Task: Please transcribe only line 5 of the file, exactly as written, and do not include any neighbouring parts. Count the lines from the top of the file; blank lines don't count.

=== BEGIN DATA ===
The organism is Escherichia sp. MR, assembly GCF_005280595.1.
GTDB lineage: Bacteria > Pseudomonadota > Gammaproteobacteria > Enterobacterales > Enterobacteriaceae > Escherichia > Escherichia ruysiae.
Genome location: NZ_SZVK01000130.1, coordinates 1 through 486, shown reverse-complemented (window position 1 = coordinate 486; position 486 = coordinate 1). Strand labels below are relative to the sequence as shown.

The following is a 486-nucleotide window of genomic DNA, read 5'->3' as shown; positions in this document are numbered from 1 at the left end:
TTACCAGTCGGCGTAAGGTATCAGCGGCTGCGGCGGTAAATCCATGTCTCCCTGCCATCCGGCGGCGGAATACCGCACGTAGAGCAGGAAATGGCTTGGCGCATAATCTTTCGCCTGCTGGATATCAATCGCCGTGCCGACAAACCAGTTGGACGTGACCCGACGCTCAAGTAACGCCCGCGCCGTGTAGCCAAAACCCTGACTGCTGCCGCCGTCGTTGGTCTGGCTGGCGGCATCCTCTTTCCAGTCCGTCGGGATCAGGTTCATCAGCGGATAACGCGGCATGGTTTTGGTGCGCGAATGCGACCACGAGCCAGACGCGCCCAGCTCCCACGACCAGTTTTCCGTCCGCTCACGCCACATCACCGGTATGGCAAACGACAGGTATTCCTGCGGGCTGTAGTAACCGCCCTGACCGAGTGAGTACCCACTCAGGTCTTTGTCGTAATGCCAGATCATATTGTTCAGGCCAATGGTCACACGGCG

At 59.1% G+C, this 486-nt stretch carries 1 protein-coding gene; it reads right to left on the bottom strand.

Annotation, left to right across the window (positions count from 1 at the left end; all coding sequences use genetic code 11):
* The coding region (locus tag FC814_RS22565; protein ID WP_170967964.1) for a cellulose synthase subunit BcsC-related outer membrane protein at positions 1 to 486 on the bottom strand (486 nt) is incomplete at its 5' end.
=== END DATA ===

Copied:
TTACCAGTCGGCGTAAGGTATCAGCGGCTGCGGCGGTAAATCCATGTCTCCCTGCCATCCGGCGGCGGAATACCGCACGTAGAGCAGGAAATGGCTTGGCGCATAATCTTTCGCCTGCTGGATATCAATCGCCGTGCCGACAAACCAGTTGGACGTGACCCGACGCTCAAGTAACGCCCGCGCCGTGTAGCCAAAACCCTGACTGCTGCCGCCGTCGTTGGTCTGGCTGGCGGCATCCTCTTTCCAGTCCGTCGGGATCAGGTTCATCAGCGGATAACGCGGCATGGTTTTGGTGCGCGAATGCGACCACGAGCCAGACGCGCCCAGCTCCCACGACCAGTTTTCCGTCCGCTCACGCCACATCACCGGTATGGCAAACGACAGGTATTCCTGCGGGCTGTAGTAACCGCCCTGACCGAGTGAGTACCCACTCAGGTCTTTGTCGTAATGCCAGATCATATTGTTCAGGCCAATGGTCACACGGCG